Jenners, an iconic department store in Edinburgh, is to close for good after failing to reach an agreement with the owners of its building.
Frasers Group Plc, which runs the store, confirmed it would cease trading on 3 May, after 183 years doing business on the city’s main shopping street.
There were 200 people employed at the landmark store on Princes Street, which traded as an independent shop until it was bought by House of Fraser in 2005, when the announcement was made on Monday afternoon.
The retail group, owned by high street mogul Mike Ashley, announced the store was to close after failing to reach an agreement with Anders Povlsen, the Danish billionaire who owns the magnificent Victorian building.
Mr Povlsen, who is Scotland’s biggest landowner and Denmark’s richest man, said he was planning an “exciting renovation” for the building.
The Edinburgh Evening News reported the renovation would see a hotel, cafes and a rooftop restaurant established in place of the existing department store.
Plans were also said to include a raft of luxury shops linked to Mr Povlsen’s fashion company Bestseller, which owns the brands Jack & Jones and Only, among several others. The Independent has contacted Bestseller for comment.
The project would see a “total restoration” of the listed building’s facade including reinstating lost original elements.
Jenners has held a prominent spot on Edinburgh’s main shopping thoroughfare since Victorian times after starting life as a drapers. The store has remained in the same place throughout its 183-year existence, though not in the same building because the original was destroyed by fire in the 1890s.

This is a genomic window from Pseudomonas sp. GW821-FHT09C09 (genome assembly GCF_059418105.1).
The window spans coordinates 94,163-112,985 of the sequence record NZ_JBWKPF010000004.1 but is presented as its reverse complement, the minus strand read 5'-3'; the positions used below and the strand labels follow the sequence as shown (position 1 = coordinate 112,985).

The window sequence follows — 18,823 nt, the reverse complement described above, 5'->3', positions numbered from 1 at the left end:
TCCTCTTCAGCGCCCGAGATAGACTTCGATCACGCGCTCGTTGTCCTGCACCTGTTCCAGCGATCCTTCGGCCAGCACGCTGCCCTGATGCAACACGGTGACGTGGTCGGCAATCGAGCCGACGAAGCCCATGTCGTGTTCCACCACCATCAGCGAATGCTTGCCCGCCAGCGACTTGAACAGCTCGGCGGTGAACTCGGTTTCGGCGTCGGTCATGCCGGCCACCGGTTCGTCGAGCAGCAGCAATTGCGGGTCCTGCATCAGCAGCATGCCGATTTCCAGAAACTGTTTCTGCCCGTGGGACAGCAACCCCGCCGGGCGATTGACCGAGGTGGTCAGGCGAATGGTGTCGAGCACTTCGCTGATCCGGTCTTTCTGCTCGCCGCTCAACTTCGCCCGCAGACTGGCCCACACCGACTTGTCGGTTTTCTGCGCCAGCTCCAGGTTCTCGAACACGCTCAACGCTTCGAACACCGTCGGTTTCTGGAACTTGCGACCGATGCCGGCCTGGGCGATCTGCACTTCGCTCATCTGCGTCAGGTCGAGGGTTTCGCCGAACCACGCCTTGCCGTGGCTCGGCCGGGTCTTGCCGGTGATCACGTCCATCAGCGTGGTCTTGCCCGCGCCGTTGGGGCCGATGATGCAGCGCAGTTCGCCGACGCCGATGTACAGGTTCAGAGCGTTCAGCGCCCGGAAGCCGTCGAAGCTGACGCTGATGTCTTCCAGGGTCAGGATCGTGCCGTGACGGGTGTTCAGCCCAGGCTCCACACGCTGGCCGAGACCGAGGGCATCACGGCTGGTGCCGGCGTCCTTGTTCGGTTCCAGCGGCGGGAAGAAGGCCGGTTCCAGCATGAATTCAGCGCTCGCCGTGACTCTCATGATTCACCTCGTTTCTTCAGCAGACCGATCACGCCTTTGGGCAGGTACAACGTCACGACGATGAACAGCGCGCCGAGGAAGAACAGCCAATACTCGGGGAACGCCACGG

The current building was bought by Mr Povlsen in 2017 for a reported £50m. The billionaire landlord had earlier planned to keep the existing department store despite his plans for renovation.
In December, a spokesperson for Mr Povlsen told edinburghlive the department store was a “vital future part” of the renovation project and would not be affected by plans for a new hotel.
However, Frasers has now said the store will close after failing to reach an agreement with the building’s owner on the extension of a tenancy deal.
A Frasers spokesperson said on Monday: “Despite the global pandemic, numerous lockdowns and the turbulence caused for British retail, the landlord hasn’t been able to work mutually on a fair agreement, therefore resulting in the loss of 200 jobs and a vacant site for the foreseeable future, with no immediate plans.
“Our commitment to our Frasers strategy remains but landlords and retailers need to work together in a fair manner, especially when all stores are closed.”
They added the company would like to thank Jenners staff for their “hard work and dedication”.